Today the accompanying out-buildings and out-structures are vanished or crumbling or have been repurposed for laundry and emergency supply storage. But as vividly depicted in Outlaw Building News, they originally included an outhouse, a kitchen house, a brick oven, and a shower building. The cabin now performs the bathroom and kitchen functions internally, but the vividness of the guiding hippie-utopian vision is still brightly alive in the text of Outlaw Building News: "plumbing too is an art, a sculpture, a wisdom -- but only because two days work with metal pipe, exerting sweat and strength to pry loose aged rusted pipe joints, measuring, cutting, threading new pips, turning them into place finally produces a gentle luxurious stream of water."

Amazingly, the site in the cabin's vicinity with the most densely compressed historical ideology is the chicken coop. The (patented) Compost Box/Chicken Coop/Orgone Generator was a "symbiotic multi-function environment" with "spatially stacked components; functional orientation in which the orgone generator has easy access to the vegetal orgone components in the composting material; the chicken coop is above the compost to recieve the heat rising from the compost and to introduce manure to the compost"...plus..."an Orgone generator that uses inorganic plates between which are introduced vegetal orgones which are collected and accelerated." This coop seems to be still in operation, though it is now attached to a different house that has been built nearby.

The site was occupied by guiding architect and owner Van der Ryn and his wife up until 1986, when it became a guest cottage that is now operated by the kind people at Rosemary Bed and Breakfast, who run other properties in the area. We left one coin on the windowsill above the desk for the contemplation of other guests, and hid another coin deeply for a later generation to find. --MSP Back to the main page of the Landscape Coin project.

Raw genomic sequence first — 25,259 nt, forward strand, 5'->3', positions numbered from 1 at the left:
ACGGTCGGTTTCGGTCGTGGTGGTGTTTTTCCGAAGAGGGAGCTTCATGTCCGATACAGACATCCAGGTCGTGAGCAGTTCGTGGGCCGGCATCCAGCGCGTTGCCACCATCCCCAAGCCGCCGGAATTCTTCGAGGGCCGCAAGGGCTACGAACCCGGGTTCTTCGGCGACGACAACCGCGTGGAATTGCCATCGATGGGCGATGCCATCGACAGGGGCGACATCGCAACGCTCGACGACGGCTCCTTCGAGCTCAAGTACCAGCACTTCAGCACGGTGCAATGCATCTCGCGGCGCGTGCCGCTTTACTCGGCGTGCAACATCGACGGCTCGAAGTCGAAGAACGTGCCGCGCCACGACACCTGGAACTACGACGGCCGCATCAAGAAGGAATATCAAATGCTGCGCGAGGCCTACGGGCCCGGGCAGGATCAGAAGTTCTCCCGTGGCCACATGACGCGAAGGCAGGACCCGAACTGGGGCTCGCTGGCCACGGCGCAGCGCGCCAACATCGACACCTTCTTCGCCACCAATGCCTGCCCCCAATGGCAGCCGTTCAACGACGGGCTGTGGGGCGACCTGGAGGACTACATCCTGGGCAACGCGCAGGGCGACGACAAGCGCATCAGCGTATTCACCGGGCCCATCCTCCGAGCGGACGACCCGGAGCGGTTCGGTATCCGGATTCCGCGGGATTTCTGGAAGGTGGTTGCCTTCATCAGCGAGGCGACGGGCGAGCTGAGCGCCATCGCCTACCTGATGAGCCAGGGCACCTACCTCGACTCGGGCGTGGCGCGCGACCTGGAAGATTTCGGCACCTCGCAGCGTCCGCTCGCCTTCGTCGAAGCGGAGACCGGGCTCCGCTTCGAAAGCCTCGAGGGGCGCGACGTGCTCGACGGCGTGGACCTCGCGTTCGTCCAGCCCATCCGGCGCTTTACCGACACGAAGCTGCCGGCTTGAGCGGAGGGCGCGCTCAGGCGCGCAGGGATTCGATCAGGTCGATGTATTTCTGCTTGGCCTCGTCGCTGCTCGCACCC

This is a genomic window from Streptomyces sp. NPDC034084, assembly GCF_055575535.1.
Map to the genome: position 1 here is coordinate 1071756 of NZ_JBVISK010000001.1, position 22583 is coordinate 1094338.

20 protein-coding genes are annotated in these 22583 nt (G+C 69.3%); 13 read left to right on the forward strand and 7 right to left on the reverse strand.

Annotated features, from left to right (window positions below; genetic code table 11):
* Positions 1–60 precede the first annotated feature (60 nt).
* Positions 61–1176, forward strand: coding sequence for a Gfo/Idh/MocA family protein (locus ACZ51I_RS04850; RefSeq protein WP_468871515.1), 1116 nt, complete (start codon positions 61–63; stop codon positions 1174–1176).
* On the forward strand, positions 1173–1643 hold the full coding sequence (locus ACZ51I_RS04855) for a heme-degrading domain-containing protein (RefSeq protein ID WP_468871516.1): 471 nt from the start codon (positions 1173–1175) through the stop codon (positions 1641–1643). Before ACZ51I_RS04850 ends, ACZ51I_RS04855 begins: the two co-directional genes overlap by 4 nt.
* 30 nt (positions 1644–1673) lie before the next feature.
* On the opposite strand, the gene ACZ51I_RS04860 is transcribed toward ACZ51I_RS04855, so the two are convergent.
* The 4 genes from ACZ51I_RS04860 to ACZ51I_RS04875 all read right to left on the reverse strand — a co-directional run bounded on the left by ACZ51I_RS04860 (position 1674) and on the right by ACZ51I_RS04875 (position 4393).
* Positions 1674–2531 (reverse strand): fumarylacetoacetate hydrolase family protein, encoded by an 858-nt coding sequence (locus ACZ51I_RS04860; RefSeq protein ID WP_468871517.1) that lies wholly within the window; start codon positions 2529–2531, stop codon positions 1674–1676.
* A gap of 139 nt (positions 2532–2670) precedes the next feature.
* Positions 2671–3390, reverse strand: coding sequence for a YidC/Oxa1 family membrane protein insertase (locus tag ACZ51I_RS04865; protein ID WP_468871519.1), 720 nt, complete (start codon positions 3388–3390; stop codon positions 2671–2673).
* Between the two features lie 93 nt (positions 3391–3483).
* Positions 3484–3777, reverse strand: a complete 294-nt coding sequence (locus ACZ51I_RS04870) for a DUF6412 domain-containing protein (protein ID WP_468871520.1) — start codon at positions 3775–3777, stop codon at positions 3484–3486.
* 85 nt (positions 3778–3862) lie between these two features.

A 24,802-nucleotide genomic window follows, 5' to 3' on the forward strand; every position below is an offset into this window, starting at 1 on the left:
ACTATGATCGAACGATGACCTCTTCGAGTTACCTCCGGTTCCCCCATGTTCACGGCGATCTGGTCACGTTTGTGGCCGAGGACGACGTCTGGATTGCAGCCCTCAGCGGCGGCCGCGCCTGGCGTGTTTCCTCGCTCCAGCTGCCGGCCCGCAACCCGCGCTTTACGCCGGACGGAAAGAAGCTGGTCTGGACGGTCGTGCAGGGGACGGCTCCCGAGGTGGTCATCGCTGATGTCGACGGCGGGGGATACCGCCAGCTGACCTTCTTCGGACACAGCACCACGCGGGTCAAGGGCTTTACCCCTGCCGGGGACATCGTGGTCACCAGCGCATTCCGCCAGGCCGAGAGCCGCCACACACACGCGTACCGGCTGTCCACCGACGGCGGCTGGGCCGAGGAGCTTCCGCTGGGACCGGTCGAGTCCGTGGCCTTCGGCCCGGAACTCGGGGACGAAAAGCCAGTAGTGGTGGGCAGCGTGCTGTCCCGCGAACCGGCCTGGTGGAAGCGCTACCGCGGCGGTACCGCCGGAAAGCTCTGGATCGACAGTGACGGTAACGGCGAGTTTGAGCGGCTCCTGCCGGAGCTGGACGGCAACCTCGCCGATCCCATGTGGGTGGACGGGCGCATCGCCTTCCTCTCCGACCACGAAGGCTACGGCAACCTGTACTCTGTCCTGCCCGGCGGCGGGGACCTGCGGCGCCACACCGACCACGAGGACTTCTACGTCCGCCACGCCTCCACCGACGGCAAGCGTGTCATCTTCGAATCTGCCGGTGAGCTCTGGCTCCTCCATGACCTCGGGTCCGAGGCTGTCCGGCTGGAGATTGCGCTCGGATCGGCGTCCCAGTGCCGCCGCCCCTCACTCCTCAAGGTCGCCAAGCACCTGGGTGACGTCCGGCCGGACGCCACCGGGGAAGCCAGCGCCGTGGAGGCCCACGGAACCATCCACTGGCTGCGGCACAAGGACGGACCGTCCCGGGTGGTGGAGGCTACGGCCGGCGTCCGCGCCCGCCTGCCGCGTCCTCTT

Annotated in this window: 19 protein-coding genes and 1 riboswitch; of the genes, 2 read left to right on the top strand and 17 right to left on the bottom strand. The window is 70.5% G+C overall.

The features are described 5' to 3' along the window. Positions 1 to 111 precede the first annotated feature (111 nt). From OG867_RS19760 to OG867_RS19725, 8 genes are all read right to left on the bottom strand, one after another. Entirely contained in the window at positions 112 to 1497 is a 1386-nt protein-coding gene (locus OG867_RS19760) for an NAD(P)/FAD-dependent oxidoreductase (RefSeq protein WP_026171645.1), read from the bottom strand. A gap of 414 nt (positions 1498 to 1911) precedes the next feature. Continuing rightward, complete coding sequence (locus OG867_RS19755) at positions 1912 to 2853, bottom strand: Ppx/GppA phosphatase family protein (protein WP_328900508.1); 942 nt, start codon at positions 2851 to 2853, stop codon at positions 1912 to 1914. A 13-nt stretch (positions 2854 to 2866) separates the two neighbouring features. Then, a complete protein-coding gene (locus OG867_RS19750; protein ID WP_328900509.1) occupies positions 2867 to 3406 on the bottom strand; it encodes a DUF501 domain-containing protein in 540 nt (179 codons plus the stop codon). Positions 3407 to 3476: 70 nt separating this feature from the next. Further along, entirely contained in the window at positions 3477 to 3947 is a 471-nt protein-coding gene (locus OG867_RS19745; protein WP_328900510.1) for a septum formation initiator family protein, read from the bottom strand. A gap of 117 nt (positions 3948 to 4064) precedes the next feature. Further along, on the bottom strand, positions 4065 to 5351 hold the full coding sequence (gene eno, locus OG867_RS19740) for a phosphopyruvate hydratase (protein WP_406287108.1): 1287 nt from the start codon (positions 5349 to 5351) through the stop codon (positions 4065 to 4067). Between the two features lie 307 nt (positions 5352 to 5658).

June, 2002

Exit 677, Interstate 5, Redding, California.

This coin was dropped in celebration of the new Caltrans program to number the exits on 92 highway routes in California. Starting in January of 2002, Caltrans will add signs to every exit along 92 chosen routes indicating the number of miles either north of the Mexican border (for north/south highways) or east of the Pacific Ocean (for east/west highways). It has long been a source of amazement to many people that California could lag so far behind other states in this elementary building block of civilization. Growing up in Oregon I took for granted that I could while away the time on my journeys by counting down the miles to my destination as I rode along. And Oregon doesn't just number its exits, it numbers *every mile* of the north/south interstate highway. So even if you're not near an exit you know exactly how many miles you are from your destination. California's new system doesn't approach that level of sophistication, but it's a step in the right direction. It's all the more amazing that California's new system doesn't approach the completeness of Oregon's system given that Caltrans has a $10 billion budget compared to Oregon's transportation budget of $2.8 billion for half as many miles of roads.